Investments in clinical development programs, including those for new treatments for existing conditions, are influenced by the policy, business, and legal environment. “Carrots” such as faster drug approval or longer exclusive rights to a patented drug encourage more clinical development. “Sticks” such as price controls or other financial penalties, tend to slow down or halt clinical development.
There are oppositional influences on clinical development in the U.S. when multiple drugs are developed for one condition, this can be characterized as wasteful, or as a benefit to health. Some people find one medication that is more tolerable or efficacious, or they need to switch to another medicine if their health condition stops responding to treatment.
Right now, there is an ongoing lawsuit filed by a group of patients challenging a drug company’s decision to not advance one HIV drug candidate more quickly. Then there is the push and pull environment in Alzheimer’s disease – a new drug for Alzheimer’s disease was rapidly approved by one government agency, but then its reimbursement and use was restricted by another government agency.
At the same time, the Inflation Reduction Act will set the prices for big drugs, including those with multiple therapeutic uses, but will not affect the prices of niche medicines for one condition. If we want to see multiple drugs available for treating health conditions, then penalties for developing a safe and efficacious drug should be avoided.
These ambivalent positions, whether established through legal or policy precedent, increase the risk of an already risky clinical development investment. Delving into the details, in the lawsuit, the plaintiffs’ lawyers are challenging a drug company’s decision to not advance one HIV drug candidate more quickly, although they acknowledge the earlier FDA-approved medication was efficacious and not defective. They argue that the drug company should be held liable for not developing the later candidate faster. If there are penalties for developing a drug “too slow” this discourages investment in any next-generation drugs, because it will be ambiguous about what is fast enough.
In a different example of ambivalent policy, The Center for Medicare and Medicaid Services restricted reimbursement, and use, for an FDA-approved Alzheimer’s medication, largely because there was limited evidence, resulting from the drug being developed quickly with an FDA pathway established to approve a critical drug quicker.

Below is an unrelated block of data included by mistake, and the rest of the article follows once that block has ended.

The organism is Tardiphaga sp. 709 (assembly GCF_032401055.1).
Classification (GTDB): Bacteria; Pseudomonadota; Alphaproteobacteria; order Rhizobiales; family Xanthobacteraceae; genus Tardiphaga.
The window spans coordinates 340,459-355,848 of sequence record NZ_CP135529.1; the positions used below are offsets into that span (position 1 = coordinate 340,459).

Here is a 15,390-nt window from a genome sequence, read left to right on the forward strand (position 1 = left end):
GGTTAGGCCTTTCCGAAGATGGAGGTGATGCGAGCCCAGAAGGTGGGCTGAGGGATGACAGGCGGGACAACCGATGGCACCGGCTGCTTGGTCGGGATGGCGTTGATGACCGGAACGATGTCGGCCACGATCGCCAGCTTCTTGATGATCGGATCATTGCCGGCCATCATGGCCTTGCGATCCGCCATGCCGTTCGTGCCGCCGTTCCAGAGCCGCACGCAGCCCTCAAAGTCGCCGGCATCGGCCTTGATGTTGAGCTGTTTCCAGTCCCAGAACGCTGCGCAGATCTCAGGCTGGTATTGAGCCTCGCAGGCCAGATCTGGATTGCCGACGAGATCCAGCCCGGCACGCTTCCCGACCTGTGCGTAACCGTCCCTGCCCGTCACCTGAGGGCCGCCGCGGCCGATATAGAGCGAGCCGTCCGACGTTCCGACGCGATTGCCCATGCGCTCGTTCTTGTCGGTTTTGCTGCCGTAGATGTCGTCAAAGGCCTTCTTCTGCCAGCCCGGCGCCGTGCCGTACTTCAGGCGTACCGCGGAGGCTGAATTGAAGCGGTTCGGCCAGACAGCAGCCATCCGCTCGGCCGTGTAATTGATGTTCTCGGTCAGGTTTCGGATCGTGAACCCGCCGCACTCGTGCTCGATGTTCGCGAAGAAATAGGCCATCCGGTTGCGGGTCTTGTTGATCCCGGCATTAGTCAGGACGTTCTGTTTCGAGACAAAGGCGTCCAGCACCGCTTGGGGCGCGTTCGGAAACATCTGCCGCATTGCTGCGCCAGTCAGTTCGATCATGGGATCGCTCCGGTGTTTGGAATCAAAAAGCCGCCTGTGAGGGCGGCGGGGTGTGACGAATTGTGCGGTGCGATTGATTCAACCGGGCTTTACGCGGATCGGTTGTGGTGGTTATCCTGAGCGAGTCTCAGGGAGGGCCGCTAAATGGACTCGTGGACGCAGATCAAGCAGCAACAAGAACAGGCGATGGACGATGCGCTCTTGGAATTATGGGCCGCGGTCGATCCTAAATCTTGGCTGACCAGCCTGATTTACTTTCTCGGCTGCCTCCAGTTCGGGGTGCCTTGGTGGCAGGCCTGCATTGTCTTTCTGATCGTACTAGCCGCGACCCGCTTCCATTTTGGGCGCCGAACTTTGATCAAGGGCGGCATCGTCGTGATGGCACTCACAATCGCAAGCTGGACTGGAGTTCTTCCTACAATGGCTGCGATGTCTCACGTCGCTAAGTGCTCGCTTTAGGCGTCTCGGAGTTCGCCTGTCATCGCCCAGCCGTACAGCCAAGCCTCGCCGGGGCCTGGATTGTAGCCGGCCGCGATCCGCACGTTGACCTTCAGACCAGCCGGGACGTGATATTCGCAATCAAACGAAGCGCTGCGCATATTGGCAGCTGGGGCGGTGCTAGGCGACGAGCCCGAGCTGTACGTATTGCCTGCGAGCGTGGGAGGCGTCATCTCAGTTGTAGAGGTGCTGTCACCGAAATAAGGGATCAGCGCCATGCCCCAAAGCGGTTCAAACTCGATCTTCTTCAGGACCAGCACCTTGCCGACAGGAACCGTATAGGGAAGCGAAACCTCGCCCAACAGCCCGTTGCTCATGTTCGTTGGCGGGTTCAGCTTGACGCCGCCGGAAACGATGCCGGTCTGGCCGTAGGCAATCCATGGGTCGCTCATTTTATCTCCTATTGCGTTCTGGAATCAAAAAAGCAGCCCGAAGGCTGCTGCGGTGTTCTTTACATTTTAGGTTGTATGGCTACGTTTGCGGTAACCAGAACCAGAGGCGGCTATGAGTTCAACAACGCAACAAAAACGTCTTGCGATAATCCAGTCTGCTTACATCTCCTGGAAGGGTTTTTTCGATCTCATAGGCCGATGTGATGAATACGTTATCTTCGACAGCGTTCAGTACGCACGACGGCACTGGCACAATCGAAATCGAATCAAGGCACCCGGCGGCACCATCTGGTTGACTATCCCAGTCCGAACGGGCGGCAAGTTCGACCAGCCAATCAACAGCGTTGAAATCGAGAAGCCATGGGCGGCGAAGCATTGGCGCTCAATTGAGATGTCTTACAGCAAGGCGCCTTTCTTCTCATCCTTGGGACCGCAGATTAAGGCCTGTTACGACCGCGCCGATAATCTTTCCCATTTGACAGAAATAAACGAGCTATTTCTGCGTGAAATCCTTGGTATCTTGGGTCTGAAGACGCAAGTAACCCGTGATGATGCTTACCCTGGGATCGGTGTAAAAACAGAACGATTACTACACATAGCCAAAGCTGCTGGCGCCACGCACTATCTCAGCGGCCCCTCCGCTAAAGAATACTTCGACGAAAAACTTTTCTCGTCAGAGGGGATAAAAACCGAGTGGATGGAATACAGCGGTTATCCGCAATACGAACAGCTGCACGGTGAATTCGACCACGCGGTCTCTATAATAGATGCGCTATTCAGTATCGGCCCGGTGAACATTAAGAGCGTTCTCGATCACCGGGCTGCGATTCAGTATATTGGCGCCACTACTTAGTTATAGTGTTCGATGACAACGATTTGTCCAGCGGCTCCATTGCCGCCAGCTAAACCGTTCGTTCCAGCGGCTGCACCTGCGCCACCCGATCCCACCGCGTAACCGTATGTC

Finally, the Inflation Reduction Act will have the government set the prices of approved medications that are broadly used by seniors and disabled people in Medicare. If a drug is developed to treat multiple conditions, a relatively quicker way to develop a drug for therapeutic use, the government will lower the drug’s price for all approved uses, thus penalizing follow-on clinical development that will expand a drug’s use and making niche one use clinical development, that is more expensive, a better investment.
Major events like infectious pandemics motivate policymakers and private industry to extraordinary action with purchase commitments and scientific collaboration. Understudied conditions like rare diseases or conditions that afflict lower-income countries are offered special incentives to encourage more and faster clinical development and new drugs as a result. These events, whether it be a lawsuit, a law, or a reimbursement decision, influence what drugs get developed. Penalizing a drug developer for not developing a drug quickly enough will not result in drugs being developed faster, as any organization, including government and academic institutions, they just discourage all investment in drugs for existing conditions, meaning slower or less new medicines.
There is no perfect system. There are finite patients for clinical trials, limited financial resources and capacity to advance scientific programs in the public and private sector. Investors (in universities, private equity, in government and in private industry) make choices about where to place their time and money. Drugs will be left behind that are promising. However, there are government programs for these “abandoned” medicines. This type of incentive helps advance promising treatments that may not be a priority for drug developers. But the scale and funding available is tiny relative to private industry drug development.
The courts, policymakers, and implementing agencies can establish policy and precedent that encourages the next generation of new drugs with thoughtful incentives, including those drugs that are the second, third, or fourth for a disease but have health or well-being benefits to patients. Iterative development builds on existing science and safety data. Penalties for moving too slow or too fast will discourage the development of medicines for diseases where there is already a treatment. But consider, that there have been treatments for cancer, arthritis, and schizophrenia for decades… would we want the medicine of the 1970s today?